Facing the VaginaPosted: April 18, 2014
I am a 9-year-old living with my family in Argentina. The day is so hot that if it weren’t a Saturday and we were at school the teachers would have fed us popsicles at recess to keep our temperatures from rising.
We are swimming in the shallow end of a pool. There are five of us.
It’s my turn to use the scuba mask. The other girls are bobbing around in a row.
I take a deep breath before dropping underwater… as I float by, each girl pushes the bottom of her bathing suit to the side to show me what’s behind the nylon fabric… thin slits between flesh are all I see… and then I’m up and out of the water, greeted by giggles as I gasp for air.
I take my place in line and pass the mask down to the next curious girl.
Last Saturday, I found myself staring at someone else’s vagina again. 101 Vagina, a photographic exhibit, which is touring the U.S. and Canada, was ending its opening run in Los Angeles.
Staring at the photo of vagina #001, hung high enough to meet me directly at eye level, I realized that I had never looked at another vulva that closely before—let alone 101 of them.
I shouldn’t have been surprised that it was a total Aha moment for me to discover that no two looked alike—at all—whether it was the size or shape of the labia, the direction in which a clitoral hood swung, or the texture of pubic hair (some patches even seemed to defy gravity, growing in a sideways direction). Each vagina was unmistakably distinct.
Seeing so many of them in the span of an hour was a lot to absorb. By the time I got to #048, my brain gave up trying to process what I was seeing and I let the visuals and the impressions they were making wash over me: Is that MENSTRUAL blood dripping down her thigh? Those look like tight clothing marks… was she sacrificing comfort to look skinnier? A tattoo of a stick figure pushing a lawn mower… CLEARLY, this is a vagina with a sense of humor.
It is hard to formulate any opinions or judgments about a woman if all you see is her vagina. You can’t tell anything about her politics or socioeconomic status or what she might do for a living. You can’t assume she’s a smoker or if she is a hipster or even guess her age.
The black-and-white images, shot by photographer Philip Werner, aren’t meant to arouse. They expose what is real, while alluding to that which continues to stay hidden and distorted.
Most females don’t get the opportunity to see another vagina besides their own beyond the limited depictions that society allows. The vagina is not a body part that gets much visual play in the media: documentaries, maybe, or certain premium cable channels, and even then just barely unless the programming is “adult” TV.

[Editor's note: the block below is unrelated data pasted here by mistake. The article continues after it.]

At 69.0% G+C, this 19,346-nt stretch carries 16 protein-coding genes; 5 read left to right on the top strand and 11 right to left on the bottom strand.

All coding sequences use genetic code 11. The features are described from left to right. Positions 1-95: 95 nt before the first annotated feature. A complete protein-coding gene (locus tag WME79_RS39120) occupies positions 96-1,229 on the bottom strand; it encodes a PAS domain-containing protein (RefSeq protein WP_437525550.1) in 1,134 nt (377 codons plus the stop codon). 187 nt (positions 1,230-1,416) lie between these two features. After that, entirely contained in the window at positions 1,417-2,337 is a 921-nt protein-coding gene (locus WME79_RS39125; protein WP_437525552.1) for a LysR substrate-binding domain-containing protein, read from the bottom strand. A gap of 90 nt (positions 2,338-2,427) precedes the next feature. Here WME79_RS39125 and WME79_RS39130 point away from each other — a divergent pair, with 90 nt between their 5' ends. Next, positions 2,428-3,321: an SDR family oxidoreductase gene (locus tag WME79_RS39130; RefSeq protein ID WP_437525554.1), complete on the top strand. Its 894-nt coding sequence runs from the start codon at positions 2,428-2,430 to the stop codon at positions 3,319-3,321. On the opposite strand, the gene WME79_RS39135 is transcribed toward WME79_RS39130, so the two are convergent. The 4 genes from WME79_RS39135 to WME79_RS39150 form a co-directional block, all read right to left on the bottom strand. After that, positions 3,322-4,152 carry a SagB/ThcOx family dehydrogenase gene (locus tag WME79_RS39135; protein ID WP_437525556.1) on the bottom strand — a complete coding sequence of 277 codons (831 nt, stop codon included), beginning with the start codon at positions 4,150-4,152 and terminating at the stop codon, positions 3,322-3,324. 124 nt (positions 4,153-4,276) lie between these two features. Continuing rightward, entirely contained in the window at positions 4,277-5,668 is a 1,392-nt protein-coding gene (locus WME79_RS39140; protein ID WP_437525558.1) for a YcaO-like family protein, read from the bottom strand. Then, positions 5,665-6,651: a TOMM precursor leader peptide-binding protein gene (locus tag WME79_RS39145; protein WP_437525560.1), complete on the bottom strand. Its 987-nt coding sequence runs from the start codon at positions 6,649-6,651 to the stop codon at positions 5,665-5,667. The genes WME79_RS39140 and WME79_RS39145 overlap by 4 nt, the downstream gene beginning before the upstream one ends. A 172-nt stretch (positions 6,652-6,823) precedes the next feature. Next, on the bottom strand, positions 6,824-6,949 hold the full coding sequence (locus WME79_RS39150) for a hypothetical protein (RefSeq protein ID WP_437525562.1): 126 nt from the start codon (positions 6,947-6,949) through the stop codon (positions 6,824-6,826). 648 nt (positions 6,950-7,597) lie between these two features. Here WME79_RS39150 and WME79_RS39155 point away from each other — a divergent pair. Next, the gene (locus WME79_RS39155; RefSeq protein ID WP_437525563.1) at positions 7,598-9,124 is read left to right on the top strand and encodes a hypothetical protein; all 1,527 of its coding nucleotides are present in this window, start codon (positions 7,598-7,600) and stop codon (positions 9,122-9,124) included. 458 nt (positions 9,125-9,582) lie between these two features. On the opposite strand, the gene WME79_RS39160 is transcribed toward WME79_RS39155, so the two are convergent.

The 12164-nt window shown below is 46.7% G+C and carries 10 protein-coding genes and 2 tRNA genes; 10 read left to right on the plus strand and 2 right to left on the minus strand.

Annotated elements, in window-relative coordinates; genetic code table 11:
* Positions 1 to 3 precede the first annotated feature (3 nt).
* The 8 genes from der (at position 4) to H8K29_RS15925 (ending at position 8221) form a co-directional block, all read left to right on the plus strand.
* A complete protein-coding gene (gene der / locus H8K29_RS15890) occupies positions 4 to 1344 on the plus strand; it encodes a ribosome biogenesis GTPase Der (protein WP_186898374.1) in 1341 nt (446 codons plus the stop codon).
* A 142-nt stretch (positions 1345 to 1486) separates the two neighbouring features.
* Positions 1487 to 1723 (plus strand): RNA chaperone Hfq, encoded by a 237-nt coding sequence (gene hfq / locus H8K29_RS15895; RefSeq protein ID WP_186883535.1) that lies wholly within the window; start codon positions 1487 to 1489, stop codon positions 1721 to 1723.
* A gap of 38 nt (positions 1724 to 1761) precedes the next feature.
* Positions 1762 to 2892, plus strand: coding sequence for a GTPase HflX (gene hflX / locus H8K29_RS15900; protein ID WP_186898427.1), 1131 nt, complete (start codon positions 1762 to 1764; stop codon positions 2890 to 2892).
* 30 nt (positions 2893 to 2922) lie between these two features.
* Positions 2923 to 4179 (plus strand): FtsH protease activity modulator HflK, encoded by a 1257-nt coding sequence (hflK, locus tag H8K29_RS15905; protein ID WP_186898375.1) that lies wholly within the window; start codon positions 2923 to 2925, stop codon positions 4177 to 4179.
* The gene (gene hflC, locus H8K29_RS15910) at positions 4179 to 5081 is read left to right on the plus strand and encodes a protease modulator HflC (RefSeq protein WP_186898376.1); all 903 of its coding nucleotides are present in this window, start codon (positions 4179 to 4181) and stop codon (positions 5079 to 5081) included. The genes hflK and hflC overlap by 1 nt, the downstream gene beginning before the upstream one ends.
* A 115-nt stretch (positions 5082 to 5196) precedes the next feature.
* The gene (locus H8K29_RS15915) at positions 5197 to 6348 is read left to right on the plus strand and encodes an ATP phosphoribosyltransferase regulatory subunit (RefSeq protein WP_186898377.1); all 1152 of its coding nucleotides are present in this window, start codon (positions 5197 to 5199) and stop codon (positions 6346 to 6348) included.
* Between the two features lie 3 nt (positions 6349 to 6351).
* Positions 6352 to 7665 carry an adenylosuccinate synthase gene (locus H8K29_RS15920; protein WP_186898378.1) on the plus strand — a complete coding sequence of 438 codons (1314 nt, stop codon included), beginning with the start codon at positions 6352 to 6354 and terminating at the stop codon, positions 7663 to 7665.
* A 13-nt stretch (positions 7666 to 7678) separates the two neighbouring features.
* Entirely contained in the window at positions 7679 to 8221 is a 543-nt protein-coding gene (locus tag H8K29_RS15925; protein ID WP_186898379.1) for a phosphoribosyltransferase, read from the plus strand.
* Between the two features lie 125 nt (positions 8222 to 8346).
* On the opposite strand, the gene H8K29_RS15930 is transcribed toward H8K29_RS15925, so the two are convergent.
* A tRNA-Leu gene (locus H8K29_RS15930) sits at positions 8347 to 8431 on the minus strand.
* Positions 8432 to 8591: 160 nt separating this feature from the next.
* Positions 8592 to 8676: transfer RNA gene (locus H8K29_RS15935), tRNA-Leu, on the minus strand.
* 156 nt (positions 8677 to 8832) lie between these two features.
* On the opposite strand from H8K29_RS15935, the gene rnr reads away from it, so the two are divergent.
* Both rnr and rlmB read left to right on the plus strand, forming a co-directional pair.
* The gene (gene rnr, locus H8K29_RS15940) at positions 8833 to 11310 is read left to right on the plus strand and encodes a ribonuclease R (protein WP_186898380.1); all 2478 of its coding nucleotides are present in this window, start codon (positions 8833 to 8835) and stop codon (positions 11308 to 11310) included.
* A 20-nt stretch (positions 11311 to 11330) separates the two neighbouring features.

Vaginas that do get star billing in pornographic movies and girlie magazines are usually smoothly shaven with symmetrical labia, perpetuating the myth that this female body part should ideally look a certain way. Labiaplasty surgery to give women and girls the “designer vagina” of their dreams is growing in popularity.
Like so many women and girls, I grew up relating to my vagina as the place for sex and making babies. It was also that part of my body to cover up and protect. Pleasure was to be had but not to the point of losing total control. And then there are the hundreds of thousands of sexual assaults that happen every year. Is it no wonder that so many females feel cut off from the vagina?
In the exhibit, each image of the vagina is accompanied by words written by her woman: “Hungry pussy… spoilt and neglected… I recently removed my hair as a gift to my lover… lush… sticky smell on my fingertips… La Petite Tulipe… At the moment, my child has taken it over as her own portal… ””
The vagina, and a woman’s relationship to it, is so much more complex than the sum of its parts.
Certain spiritual traditions believe that the vagina is the doorway to the sacred… a passage between worlds. They know it to be the place in the female body where Shakti—the cosmic primordial force—resides.
101 Vagina is on tour in the US and Canada through the end of June, including a return trip to Southern California next month. There is also a coffee table book of all the photographs and women’s writings available for purchase. Part of the profits goes to charities that are fighting to stop violence against women.
I bought one. I like the idea of someone sitting down in my living room, picking up the book, looking inside, and being confronted with what is real.